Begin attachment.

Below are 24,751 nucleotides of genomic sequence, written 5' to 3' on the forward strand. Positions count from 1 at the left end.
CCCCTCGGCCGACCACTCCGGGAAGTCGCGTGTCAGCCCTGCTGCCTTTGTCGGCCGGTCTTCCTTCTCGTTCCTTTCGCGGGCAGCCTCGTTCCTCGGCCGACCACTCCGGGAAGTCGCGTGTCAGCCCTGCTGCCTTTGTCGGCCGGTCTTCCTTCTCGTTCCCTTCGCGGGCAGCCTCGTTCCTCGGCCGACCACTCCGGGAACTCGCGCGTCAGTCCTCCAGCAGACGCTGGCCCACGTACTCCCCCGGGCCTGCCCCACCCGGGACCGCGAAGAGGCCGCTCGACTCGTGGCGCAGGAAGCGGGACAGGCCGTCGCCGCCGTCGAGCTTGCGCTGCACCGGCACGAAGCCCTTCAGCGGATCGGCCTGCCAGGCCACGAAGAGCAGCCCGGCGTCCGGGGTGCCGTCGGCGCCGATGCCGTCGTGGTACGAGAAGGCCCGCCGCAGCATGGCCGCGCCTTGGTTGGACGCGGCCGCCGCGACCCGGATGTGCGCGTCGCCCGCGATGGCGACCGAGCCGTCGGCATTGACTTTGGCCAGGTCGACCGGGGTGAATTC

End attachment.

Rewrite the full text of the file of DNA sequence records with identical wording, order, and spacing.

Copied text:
Below are 24,751 nucleotides of genomic sequence, written 5' to 3' on the forward strand. Positions count from 1 at the left end.
CCCCTCGGCCGACCACTCCGGGAAGTCGCGTGTCAGCCCTGCTGCCTTTGTCGGCCGGTCTTCCTTCTCGTTCCTTTCGCGGGCAGCCTCGTTCCTCGGCCGACCACTCCGGGAAGTCGCGTGTCAGCCCTGCTGCCTTTGTCGGCCGGTCTTCCTTCTCGTTCCCTTCGCGGGCAGCCTCGTTCCTCGGCCGACCACTCCGGGAACTCGCGCGTCAGTCCTCCAGCAGACGCTGGCCCACGTACTCCCCCGGGCCTGCCCCACCCGGGACCGCGAAGAGGCCGCTCGACTCGTGGCGCAGGAAGCGGGACAGGCCGTCGCCGCCGTCGAGCTTGCGCTGCACCGGCACGAAGCCCTTCAGCGGATCGGCCTGCCAGGCCACGAAGAGCAGCCCGGCGTCCGGGGTGCCGTCGGCGCCGATGCCGTCGTGGTACGAGAAGGCCCGCCGCAGCATGGCCGCGCCTTGGTTGGACGCGGCCGCCGCGACCCGGATGTGCGCGTCGCCCGCGATGGCGACCGAGCCGTCGGCATTGACTTTGGCCAGGTCGACCGGGGTGAATTC